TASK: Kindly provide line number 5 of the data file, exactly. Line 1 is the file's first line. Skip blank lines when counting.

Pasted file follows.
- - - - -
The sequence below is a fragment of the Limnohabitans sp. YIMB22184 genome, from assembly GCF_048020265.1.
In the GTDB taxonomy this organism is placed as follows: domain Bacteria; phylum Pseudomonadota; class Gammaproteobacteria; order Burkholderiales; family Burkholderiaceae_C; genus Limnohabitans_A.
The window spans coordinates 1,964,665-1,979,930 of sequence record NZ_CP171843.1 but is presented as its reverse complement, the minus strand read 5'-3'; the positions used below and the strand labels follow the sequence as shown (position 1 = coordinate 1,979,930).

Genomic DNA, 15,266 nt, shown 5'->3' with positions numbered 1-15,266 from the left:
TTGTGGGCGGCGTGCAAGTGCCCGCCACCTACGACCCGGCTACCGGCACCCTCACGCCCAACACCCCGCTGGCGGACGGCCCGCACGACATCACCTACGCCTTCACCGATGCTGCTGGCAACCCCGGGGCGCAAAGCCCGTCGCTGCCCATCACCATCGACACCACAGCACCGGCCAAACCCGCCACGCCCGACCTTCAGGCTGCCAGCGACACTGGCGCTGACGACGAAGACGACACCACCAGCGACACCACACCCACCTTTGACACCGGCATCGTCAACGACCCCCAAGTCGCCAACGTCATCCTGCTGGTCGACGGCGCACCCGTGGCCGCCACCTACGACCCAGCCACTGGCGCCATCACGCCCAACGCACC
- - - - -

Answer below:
TTGTGGGCGGCGTGCAAGTGCCCGCCACCTACGACCCGGCTACCGGCACCCTCACGCCCAACACCCCGCTGGCGGACGGCCCGCACGACATCACCTACGCCTTCACCGATGCTGCTGGCAACCCCGGGGCGCAAAGCCCGTCGCTGCCCATCACCATCGACACCACAGCACCGGCCAAACCCGCCACGCCCGACCTTCAGGCTGCCAGCGACACTGGCGCTGACGACGAAGACGACACCACCAGCGACACCACACCCACCTTTGACACCGGCATCGTCAACGACCCCCAAGTCGCCAACGTCATCCTGCTGGTCGACGGCGCACCCGTGGCCGCCACCTACGACCCAGCCACTGGCGCCATCACGCCCAACGCACC